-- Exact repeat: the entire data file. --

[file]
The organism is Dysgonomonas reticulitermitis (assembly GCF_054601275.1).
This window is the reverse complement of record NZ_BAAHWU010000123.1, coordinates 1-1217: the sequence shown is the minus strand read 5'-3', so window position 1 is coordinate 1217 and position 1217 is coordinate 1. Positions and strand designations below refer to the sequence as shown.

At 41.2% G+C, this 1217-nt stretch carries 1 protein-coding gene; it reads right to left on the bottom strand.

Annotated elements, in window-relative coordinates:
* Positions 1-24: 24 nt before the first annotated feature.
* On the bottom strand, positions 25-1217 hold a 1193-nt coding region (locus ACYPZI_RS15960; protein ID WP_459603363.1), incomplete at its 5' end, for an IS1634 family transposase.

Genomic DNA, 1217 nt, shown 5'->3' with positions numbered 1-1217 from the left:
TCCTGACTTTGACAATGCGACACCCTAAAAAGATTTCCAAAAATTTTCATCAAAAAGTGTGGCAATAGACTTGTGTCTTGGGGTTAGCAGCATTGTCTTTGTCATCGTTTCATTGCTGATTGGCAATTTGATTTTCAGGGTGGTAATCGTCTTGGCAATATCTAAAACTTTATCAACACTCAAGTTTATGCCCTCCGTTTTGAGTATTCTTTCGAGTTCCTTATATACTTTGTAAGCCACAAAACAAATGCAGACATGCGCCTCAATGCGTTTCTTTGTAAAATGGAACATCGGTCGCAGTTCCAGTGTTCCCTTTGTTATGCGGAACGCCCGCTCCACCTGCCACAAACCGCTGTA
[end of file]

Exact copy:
The organism is Dysgonomonas reticulitermitis (assembly GCF_054601275.1).
This window is the reverse complement of record NZ_BAAHWU010000123.1, coordinates 1-1217: the sequence shown is the minus strand read 5'-3', so window position 1 is coordinate 1217 and position 1217 is coordinate 1. Positions and strand designations below refer to the sequence as shown.

At 41.2% G+C, this 1217-nt stretch carries 1 protein-coding gene; it reads right to left on the bottom strand.

Annotated elements, in window-relative coordinates:
* Positions 1-24: 24 nt before the first annotated feature.
* On the bottom strand, positions 25-1217 hold a 1193-nt coding region (locus ACYPZI_RS15960; protein ID WP_459603363.1), incomplete at its 5' end, for an IS1634 family transposase.

Genomic DNA, 1217 nt, shown 5'->3' with positions numbered 1-1217 from the left:
TCCTGACTTTGACAATGCGACACCCTAAAAAGATTTCCAAAAATTTTCATCAAAAAGTGTGGCAATAGACTTGTGTCTTGGGGTTAGCAGCATTGTCTTTGTCATCGTTTCATTGCTGATTGGCAATTTGATTTTCAGGGTGGTAATCGTCTTGGCAATATCTAAAACTTTATCAACACTCAAGTTTATGCCCTCCGTTTTGAGTATTCTTTCGAGTTCCTTATATACTTTGTAAGCCACAAAACAAATGCAGACATGCGCCTCAATGCGTTTCTTTGTAAAATGGAACATCGGTCGCAGTTCCAGTGTTCCCTTTGTTATGCGGAACGCCCGCTCCACCTGCCACAAACCGCTGTA